Excel Do’s and Don’ts – Removing Gridlines

I don't always remove gridlines

Sometimes people like to create a “splash page” or some kind of landing page to present to end-users who aren’t familiar with the particular workbook.  This splash page can include instructions, nice graphics and colors, or maybe key codes on what some acronyms may mean.  Whatever the case, there’s something I notice very often when I see these: they try to remove gridlines by applying a white colored border.

For example:

This looks fine, but what if I wanted to insert a column before A?  Here’s what I would get:

A bunch of borders with gray shading.  This makes it obvious that white borders were applied to the other cells in view.  To keep my formatting like I had it, I would then have to apply column A with white borders.

The reality is that when you create a new Excel worksheet, it is showing cells and “gridlines,” not “borders.”  The gridlines are probably just an inherent property of each cell that acts as a border, but loses its formatting once you apply a color to the cell or a border to one of the cell’s edges.  If you look at any cell’s border format in a brand new worksheet you’ll notice that there is no border applied in any color at all.  It’s just the standard.

TIP: To change the standard color of the gridlines in Excel 2010, go to File–>Options–>Advanced–>Gridline Color.  (Excel 2007 go to MS Office Button–>Excel Options–>Advanced–>Gridline Color)

So how can we remove gridlines without creating white borders?  Well, the good new is:

There is an easier way to remove gridlines from the worksheet.

Go to the View tab and under the Show group uncheck Gridlines.  That’s it.

Now if you insert a column before A, here’s what you’d get:

There are no more gridlines, even after I inserted a new column.  That’s because we don’t need any formatting for this kind of display.  We just needed to turn off a simple feature.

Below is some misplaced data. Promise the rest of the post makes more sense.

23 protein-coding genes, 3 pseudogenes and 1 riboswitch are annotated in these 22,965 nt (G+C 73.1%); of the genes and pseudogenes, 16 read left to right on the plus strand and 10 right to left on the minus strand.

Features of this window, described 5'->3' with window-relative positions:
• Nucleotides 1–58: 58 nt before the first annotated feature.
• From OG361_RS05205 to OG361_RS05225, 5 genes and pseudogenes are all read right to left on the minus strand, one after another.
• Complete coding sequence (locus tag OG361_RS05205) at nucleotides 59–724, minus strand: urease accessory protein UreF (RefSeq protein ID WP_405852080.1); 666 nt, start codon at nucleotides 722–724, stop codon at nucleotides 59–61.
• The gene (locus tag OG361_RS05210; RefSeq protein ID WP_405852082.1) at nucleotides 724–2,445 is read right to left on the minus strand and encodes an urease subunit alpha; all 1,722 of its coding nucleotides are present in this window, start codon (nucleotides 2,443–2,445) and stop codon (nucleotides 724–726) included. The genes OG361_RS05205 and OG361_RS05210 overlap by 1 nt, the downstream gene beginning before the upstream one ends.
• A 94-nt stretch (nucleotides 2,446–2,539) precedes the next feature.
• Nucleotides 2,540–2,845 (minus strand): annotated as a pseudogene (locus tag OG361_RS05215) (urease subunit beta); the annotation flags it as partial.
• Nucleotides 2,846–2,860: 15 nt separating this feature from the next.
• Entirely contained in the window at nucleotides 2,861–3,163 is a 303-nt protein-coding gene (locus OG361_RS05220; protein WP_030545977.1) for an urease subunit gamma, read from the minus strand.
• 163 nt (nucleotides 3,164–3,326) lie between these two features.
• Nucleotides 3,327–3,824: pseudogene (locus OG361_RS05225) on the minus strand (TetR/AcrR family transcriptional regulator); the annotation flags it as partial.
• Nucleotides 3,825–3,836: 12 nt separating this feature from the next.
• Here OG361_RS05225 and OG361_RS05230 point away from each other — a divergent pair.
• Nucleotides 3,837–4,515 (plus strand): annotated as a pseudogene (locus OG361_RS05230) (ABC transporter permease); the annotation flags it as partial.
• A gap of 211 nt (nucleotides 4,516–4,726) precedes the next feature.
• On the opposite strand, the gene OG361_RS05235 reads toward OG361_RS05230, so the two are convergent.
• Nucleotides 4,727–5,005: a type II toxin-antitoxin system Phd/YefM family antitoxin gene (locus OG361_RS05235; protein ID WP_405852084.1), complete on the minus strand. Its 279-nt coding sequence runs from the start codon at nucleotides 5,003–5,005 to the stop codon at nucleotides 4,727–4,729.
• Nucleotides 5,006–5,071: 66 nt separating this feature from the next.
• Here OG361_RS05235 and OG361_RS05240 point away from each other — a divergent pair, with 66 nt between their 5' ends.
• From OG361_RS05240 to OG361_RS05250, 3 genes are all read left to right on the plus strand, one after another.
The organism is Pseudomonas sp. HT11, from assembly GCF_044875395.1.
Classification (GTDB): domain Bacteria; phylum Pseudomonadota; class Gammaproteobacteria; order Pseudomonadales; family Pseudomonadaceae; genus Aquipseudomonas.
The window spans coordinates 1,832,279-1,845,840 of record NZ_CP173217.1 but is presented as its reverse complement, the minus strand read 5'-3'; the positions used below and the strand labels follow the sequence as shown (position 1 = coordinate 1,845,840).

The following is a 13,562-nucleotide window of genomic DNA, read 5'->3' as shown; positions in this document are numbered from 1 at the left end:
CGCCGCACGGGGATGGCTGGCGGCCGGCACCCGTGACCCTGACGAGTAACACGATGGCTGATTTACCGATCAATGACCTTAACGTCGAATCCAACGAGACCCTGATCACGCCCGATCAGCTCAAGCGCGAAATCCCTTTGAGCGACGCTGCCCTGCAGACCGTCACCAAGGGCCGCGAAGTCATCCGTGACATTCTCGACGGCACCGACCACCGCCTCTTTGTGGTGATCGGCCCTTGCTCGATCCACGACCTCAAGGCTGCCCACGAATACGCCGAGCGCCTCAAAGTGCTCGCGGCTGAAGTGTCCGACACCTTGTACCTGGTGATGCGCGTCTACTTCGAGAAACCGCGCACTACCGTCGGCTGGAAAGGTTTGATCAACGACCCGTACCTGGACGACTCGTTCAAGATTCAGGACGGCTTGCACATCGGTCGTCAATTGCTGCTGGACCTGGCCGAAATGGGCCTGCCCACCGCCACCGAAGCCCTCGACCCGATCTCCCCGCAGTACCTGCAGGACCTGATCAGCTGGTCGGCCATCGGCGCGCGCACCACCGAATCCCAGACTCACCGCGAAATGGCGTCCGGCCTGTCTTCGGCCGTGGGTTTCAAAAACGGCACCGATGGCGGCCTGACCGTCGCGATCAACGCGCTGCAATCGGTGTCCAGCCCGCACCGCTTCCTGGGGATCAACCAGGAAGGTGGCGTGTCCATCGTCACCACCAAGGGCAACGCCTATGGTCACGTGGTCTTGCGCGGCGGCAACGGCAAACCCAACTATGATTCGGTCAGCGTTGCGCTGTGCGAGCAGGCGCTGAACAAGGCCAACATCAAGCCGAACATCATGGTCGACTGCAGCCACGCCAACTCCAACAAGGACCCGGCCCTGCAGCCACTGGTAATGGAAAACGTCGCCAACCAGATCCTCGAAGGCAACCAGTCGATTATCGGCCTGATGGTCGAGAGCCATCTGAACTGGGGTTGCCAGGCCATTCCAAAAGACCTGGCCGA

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JosephExcel Do’s and Don’ts – Removing Gridlines

Comments 2

  1. Veronica Lee

    Thanks Joseph. This issue has been bothering me for years. I’d found other solutions, then lost them, so I Googled the problem (again) and luckily found your site.

    I really liked how you illustrated the problem. I have seen four ways that people remove gridlines. Your article triggered my memory of the other three ways when you mentioned using the white border. Those methods are:

    1. Apply Fill Color.
    Select the cells. Go to the Font Group, select Fill Color, White

    2. Apply White to the borders.
    Select the cells. In the Cells Group, click Format, Format Cells, Border Tab.
    Under Color, choose White. Click Outside, click Inside, OK.

    3. Fill/Background Color/Pattern
    Select the cells. Click Format, Format Cells. Fill Tab.
    Under Background Color, click White. Click OK.

    1. Post
      Author
      Joseph

      Hi Veronica,

      I’m glad you like the content :) as for those three methods, yes, those will get the job done. I used to use those myself until I found the “Remove Gridlines” option. It would always be a pain to reformat everything if I inserted a new column before column A or a new row before row 1. I find it easier to just remove gridlines altogether and just apply gridlines only where I really want them.

      So have you adopted the “Remove Gridlines” checkbox? Or do you prefer the methods you mention better?

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